Faced with the threat that the COVID-19 pandemic will divert the global response to tuberculosis, Doctors Without Borders (MSF) calls on governments to accelerate testing, treatment and prevention of disease, and asks donors to provide the financial support necessary to ensure greater access to new medical tools to diagnose and treat millions of people with this deadly disease.
In a report published by MSF and the Stop TB Partnership – Step Up for TB alliance, 37 countries with a high TB burden were surveyed and showed that vital medical innovations are coming to a much smaller number of people that they urgently need them, because many countries still do not align their national policies with the World Health Organization (WHO) guidelines.
“Instead of taking a step forward in the fight against tuberculosis, clet’s pray the risk of backing down due to COVID-19, “said Sharonann Lynch, senior TB policy advisor for MSF’s access campaign.
“We cannot emphasize how urgent it is now for governments and donors to step up efforts to bring critical medical tools and innovations to people with TB. Finally, we have better drugs and tests to address and prevent this extremely infectious but curable disease, so it is mind-boggling and unacceptable that they are not yet being used to save as many lives as possible, “he emphasized.
Reporting on the severe impact of the pandemic on services to treat tuberculosis, the WHO revealed a sharp decline in the number of people diagnosed. In addition to the need for updating to maintain the continuity of existing tuberculosis services, he recommended that countries adopt and implement better policies and practices for testing.
At present, countries continue to fail to implement updated policies for testing that can help reach to almost three million people that have not yet been addressed.
As the report highlights, a whopping 85 percent of the countries surveyed still do not use the urinary LAM test for tuberculosis at care sites for routine diagnosis in people living with HIV, as recommended by the WHO.
In Kyrgyzstan, a girl with tuberculosis at the Osh pediatric hospital prepares for the day. Weight loss is often one of the first symptoms of the disease Source: Maxime Fossat
“As physicians working on the front lines of the tuberculosis epidemic, it is distressing to see the slow uptake of TB LAM in national treatment programs, despite the fact that it has been proven to saves the lives of people living with HIV“said Dr. Patrick Mangochi, MSF deputy medical coordinator in Malawi.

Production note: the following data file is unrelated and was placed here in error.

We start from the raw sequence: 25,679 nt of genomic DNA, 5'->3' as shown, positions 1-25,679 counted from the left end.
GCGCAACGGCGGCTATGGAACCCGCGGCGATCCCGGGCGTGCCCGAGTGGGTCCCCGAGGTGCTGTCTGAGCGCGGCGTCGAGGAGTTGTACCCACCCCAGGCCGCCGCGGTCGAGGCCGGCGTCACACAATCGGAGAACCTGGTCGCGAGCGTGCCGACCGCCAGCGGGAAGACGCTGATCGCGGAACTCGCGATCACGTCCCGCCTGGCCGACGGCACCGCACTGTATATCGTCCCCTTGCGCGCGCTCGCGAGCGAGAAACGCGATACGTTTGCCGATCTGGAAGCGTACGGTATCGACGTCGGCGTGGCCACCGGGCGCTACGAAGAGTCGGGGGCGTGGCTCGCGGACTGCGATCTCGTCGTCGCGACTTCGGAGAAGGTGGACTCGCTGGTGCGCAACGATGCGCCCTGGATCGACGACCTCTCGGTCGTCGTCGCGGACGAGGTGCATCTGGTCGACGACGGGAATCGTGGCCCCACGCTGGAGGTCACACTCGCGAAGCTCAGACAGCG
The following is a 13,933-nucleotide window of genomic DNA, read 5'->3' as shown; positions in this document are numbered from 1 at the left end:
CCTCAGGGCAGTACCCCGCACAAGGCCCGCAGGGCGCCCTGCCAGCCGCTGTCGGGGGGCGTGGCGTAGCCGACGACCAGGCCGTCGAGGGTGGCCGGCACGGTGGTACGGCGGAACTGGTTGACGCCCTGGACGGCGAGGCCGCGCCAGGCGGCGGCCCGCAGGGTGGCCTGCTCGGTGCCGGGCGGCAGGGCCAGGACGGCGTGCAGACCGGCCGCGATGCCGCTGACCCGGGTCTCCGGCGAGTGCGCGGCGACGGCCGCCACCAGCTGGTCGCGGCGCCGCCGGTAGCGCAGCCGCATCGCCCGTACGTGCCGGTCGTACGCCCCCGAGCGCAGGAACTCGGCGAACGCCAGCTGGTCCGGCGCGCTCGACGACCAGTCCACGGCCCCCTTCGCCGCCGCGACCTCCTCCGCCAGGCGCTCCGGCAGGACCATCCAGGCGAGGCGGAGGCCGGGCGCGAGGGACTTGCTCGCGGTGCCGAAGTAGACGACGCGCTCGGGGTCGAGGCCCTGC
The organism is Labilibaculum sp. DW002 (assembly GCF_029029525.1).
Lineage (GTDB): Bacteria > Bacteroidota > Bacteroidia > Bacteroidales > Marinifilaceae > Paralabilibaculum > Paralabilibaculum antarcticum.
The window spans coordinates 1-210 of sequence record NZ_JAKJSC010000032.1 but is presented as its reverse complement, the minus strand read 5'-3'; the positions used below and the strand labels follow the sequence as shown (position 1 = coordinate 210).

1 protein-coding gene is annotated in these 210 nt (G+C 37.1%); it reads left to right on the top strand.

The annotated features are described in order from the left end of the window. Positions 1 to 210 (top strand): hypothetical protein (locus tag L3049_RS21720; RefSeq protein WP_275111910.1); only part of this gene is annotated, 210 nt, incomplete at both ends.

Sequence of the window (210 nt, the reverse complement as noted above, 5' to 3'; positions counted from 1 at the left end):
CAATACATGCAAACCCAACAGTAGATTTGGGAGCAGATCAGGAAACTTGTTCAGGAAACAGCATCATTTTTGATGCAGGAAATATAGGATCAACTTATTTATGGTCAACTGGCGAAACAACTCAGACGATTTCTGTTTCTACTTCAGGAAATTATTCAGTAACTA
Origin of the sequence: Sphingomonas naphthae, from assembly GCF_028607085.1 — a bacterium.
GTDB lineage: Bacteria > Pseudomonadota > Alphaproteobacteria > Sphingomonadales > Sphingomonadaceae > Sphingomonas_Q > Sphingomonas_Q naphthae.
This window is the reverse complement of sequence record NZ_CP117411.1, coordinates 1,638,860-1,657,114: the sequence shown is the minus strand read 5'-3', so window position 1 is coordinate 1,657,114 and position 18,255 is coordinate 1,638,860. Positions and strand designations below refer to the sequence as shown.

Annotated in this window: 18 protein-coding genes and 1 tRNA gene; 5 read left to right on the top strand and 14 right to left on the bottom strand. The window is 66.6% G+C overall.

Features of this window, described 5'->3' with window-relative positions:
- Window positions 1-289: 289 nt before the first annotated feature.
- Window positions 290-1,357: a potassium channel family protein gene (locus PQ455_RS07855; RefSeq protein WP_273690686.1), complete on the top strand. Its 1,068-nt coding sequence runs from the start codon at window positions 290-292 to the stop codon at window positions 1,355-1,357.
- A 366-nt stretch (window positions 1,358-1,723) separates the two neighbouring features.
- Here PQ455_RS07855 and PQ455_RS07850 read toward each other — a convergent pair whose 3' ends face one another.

“Countries should intensify the use of LAM TB as a core component of testing services, otherwise delays in diagnosing people with TB and their subsequent initiation of treatment will continue to fail people with HIV who contract TB. “, he warned.
Tuberculosis remains the deadliest infectious disease in the worldMore than 10 million people contracted it and 1.4 million died of this disease in 2019.
WHO guidelines urgently need to be applied to minimize unnecessary risk from COVID-19 by reducing visits to health centers, but without interrupting treatment. Countries must take immediate steps to implement people-centered policies, including initiation of treatment and follow-up in primary health care centers.
In addition, national treatment programs should prioritize the use of fully oral treatment regimens for people with drug-resistant tuberculosis (DR-TB), and who no longer include the older toxic drugs that need to be injected and cause serious side effects.
The report found that only 22 percent of the countries surveyed allow treatment and follow-up for tuberculosis cases to be started and carried out in a primary health care facility, rather than traveling to a hospital, for example, and that drugs are take at home. In addition, 39 percent do not use a modified, fully oral, short-course treatment regimen, and 28 percent of the surveyed countries continue to use injectable drugs to treat children with DR-TB.
“I have been through a harrowing journey of being treated with drugs that have excruciating side effects and I lost one of my lungs“said Meera Yadav, a survivor of extremely drug-resistant tuberculosis (XDR-TB) in Mumbai, India.
“Finally, in 2016 I was able to access the new drugs as part of the regimen that saved my life. I don’t want anyone else to have to go through this ordeal. With the new drugs, it is now possible to give people an oral treatment that it can cure them. People with tuberculosis can no longer be excluded from accessing these innovations, especially when they are afraid to visit treatment centers due to COVID-19, “he stated.
You can read the full report (in English) by clicking here.
This note is from MSF and is published under an editorial alliance with El Financiero to disseminate the work of the institution
Doctors Without Borders was founded in France in 1971 by a group of doctors and journalists. They won the Nobel Peace Prize in 1999 for their humanitarian work on various continents. MSF has operations in more than 70 countries, including Mexico, where the office was established in 2008.
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